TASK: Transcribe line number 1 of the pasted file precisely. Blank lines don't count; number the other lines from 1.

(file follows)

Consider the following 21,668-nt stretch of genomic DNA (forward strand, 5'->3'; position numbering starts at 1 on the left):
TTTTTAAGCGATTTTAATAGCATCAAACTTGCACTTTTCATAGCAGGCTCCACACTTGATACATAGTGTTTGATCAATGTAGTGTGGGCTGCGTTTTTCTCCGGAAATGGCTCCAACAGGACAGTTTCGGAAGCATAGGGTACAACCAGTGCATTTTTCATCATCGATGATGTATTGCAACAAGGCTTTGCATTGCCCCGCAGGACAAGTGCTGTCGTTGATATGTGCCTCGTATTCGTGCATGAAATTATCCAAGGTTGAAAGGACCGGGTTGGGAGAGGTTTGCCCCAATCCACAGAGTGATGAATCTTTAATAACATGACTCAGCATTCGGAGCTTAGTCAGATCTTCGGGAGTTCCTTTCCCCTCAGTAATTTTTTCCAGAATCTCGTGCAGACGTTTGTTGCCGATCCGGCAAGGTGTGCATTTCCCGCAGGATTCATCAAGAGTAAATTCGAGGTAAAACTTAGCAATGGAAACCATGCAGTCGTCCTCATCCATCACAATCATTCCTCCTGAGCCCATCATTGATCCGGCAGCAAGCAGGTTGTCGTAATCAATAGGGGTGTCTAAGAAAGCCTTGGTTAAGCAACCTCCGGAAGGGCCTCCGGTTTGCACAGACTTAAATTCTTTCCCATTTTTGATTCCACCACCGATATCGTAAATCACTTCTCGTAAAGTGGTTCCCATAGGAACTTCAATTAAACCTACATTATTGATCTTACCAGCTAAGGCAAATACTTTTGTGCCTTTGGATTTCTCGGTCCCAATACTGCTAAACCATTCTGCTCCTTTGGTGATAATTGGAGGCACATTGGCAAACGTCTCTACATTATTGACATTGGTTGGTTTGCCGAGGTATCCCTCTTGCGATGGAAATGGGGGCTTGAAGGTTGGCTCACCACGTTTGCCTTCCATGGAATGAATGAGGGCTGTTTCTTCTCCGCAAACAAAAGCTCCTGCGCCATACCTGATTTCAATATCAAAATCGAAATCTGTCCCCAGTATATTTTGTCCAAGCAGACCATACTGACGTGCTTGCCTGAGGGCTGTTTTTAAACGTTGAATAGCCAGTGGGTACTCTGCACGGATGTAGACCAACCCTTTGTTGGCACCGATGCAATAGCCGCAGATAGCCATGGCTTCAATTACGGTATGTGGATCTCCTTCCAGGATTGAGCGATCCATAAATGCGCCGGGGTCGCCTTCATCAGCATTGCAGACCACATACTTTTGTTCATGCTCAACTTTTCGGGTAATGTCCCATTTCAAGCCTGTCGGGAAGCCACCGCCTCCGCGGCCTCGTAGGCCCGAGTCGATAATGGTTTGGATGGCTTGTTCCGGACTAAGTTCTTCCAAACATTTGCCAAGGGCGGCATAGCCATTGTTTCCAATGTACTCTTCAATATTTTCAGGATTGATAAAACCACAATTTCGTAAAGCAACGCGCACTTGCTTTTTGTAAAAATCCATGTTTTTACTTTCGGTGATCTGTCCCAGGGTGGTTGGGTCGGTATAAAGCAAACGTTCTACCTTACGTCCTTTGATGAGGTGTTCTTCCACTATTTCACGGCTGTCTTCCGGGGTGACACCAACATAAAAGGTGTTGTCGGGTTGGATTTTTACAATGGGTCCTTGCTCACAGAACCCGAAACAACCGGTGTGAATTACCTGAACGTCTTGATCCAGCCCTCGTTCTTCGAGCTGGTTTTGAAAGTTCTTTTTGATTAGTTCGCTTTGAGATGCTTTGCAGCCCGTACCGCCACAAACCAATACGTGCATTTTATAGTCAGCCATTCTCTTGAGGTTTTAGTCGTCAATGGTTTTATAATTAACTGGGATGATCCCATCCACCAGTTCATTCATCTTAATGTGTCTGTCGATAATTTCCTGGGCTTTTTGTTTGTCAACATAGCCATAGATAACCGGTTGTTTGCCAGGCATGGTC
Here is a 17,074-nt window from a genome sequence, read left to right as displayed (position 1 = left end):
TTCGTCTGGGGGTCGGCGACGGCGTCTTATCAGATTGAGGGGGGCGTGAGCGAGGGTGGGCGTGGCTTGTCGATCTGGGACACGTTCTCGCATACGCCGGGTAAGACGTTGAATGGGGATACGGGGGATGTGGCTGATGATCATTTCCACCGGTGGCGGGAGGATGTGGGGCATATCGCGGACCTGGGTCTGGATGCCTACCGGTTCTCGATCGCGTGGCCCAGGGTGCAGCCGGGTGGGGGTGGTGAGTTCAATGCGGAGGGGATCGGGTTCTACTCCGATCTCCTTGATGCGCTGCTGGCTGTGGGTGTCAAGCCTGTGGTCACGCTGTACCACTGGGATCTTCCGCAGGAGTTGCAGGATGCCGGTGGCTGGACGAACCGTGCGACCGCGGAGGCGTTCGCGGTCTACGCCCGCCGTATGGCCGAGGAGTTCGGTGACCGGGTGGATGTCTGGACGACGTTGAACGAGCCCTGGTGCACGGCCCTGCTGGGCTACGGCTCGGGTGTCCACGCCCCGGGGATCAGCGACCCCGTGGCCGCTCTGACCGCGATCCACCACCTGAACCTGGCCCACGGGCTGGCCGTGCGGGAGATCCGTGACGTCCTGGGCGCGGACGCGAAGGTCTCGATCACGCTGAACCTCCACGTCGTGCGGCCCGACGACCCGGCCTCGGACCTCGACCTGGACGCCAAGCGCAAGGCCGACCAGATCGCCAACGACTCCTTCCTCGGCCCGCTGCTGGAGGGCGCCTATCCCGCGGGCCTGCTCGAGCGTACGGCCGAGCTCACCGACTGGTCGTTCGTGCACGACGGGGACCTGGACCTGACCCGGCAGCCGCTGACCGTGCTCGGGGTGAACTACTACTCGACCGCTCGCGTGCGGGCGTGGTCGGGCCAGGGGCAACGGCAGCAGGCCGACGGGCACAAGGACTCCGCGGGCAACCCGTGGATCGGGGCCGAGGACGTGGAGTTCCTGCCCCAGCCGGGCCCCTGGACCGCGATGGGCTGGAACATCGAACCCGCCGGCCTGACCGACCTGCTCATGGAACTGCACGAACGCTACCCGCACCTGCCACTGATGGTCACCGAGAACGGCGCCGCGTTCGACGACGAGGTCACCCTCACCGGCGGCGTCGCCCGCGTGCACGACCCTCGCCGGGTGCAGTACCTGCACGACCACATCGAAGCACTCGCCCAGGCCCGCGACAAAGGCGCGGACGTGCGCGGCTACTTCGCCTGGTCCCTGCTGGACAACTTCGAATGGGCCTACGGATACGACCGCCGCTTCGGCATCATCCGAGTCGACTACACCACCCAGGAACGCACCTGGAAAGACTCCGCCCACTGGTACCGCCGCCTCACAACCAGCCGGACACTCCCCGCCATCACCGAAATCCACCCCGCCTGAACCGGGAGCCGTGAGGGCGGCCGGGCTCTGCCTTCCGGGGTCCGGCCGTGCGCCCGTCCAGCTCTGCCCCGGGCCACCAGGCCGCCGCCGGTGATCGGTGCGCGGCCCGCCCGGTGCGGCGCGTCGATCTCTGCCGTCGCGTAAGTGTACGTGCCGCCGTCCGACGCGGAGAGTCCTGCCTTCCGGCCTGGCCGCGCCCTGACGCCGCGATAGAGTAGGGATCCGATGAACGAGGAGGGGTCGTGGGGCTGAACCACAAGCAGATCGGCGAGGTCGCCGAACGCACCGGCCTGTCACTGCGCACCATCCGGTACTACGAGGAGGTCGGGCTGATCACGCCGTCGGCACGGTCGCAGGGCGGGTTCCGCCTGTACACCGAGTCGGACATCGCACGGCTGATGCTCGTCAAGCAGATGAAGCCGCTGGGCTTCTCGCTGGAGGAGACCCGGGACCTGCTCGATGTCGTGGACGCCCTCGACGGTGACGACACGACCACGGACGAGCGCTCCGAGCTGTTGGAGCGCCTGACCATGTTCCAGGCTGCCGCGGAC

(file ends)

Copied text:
Consider the following 21,668-nt stretch of genomic DNA (forward strand, 5'->3'; position numbering starts at 1 on the left):